Bilal needed to know there was a worse pain out there than what he felt at the hands of Brother Sharmil or Maulana Ibrar or the principal. We covered his face with a pillow so he could not scream or identify us later. Slowly, we unwrapped his hands and Nawaaz quickly grabbed them and held them together behind his head before he could claw or fight. Samir held the pillow steady. Bilal tried to sit up, muffling screams but no longer tied at the hands. Maaz stepped forward and punched him hard in the stomach twice. We heard a scream through the pillow as Bilal collapsed, trying to curl his knees up but the long white kurtas tied in a knot around his ankles didn’t let him. One by one, we all stepped forward, punching him in the stomach once, taking orderly turns, waiting politely in a silent queue, and slipping out of the room without a word afterwards. He could feel it in the way the strength of the blows varied, who felt guilty, who was dispassionate, who didn’t want to be there, who was cruel and relished the role. The room was almost empty when it was my turn. I punched him hard in the stomach and heard him cough and weep through the pillow while he squirmed and whimpered. Only part of me feels remorse.
Maaz and I waited at the doorway in the dark when it was done. We watched Nawaaz gesture for Samir to step aside and go to bed. Nawaaz dropped Bilal’s hands and took the pillow and moved it away from his face. Samir was in bed, pretending to sleep now. The pale, weird light from the window shined down on Bilal’s tear-stained face in the night while he stared at the ceiling with a blank expression. He was breathing heavy, and his brown skin was illuminated by blue light in the places where rivulets of tears had formed. Hellfire would never be permitted to touch his skin in those hallowed tear tracks.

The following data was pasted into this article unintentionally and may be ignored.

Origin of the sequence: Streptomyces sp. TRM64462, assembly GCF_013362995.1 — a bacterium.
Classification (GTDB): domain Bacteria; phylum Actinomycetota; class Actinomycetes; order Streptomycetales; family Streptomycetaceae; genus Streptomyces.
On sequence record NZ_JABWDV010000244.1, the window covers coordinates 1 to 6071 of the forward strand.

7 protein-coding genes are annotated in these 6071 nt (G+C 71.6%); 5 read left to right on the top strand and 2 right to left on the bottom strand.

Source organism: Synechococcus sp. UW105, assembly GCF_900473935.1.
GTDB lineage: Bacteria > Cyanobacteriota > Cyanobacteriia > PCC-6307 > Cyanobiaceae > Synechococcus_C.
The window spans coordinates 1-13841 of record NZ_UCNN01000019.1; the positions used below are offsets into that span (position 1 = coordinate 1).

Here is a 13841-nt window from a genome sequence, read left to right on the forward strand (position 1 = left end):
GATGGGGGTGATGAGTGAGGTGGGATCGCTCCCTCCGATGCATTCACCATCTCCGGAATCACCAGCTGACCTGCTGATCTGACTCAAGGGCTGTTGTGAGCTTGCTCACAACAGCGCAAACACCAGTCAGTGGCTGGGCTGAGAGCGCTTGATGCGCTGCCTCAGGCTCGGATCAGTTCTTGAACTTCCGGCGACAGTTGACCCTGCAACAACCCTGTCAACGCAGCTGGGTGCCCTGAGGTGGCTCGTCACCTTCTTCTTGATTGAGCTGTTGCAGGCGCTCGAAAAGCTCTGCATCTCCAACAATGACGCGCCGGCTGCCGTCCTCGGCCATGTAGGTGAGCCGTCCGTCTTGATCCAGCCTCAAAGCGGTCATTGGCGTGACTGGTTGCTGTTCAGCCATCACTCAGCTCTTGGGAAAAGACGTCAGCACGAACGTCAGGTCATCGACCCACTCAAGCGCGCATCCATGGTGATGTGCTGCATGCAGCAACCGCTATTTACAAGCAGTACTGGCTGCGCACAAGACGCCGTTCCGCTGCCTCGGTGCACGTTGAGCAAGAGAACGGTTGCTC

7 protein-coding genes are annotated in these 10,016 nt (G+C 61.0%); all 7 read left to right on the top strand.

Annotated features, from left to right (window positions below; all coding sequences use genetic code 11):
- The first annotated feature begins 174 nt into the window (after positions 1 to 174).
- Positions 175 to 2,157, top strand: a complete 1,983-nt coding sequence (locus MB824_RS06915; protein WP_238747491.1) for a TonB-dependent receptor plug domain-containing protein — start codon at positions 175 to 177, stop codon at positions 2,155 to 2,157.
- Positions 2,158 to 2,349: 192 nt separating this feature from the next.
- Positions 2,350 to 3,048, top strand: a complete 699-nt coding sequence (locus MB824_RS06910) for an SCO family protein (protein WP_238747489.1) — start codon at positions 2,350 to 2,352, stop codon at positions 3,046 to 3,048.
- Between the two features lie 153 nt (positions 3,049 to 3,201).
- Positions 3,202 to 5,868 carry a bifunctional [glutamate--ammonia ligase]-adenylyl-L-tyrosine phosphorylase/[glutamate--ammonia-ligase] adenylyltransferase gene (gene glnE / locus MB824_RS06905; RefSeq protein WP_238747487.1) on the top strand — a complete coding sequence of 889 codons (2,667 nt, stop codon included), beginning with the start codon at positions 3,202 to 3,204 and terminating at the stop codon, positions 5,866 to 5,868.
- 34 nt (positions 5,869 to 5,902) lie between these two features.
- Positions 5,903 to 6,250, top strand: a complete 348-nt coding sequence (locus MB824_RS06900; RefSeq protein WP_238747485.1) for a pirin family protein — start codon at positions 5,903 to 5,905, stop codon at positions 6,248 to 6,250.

Nawaaz leaned into Bilal’s face so they could eye each other with a bare inch separating them while Maaz and I watched from the darkness.
“The others. You can’t snitch on them cuz you didn’t see them. Your face was covered. You don’t know who was here tonight and who wasn’t. Except for me. You know I was here and I did this. You can see my face. Now I dare you to snitch on me. I’ll throw you off the roof of this fucking building.”
Nawaaz turned around and walked out. His role was universal, eternal. In every year and every moment in between, in some corner of the world, he was propelling things one way. When men had convinced themselves they could afford the luxury of morals in places they were being simultaneously manufactured and broken, Nawaaz was there to remind them.
We took no joy or solace in that night. Simply put, a catastrophe would’ve resulted from our inaction through the multiplication of rats. And we’d much rather stay some halfway beast-humans. Maybe Bilal thought he could afford something he really couldn’t, and that we could all be good students like him, void of our troublemaking nature. That he could help us rise and live like Companions of the Holy Prophet. But we weren’t interested in living; and one eternal, rising life didn’t sound better than one that sunk and died. That’s what Al Haque’s victims did. Rose and lived eternal. We weren’t victims. We were interested in living a life of the dying, clinging to middle school passions as they were beat out of us one by one at the slowest pace known to humanity. Until we were villains.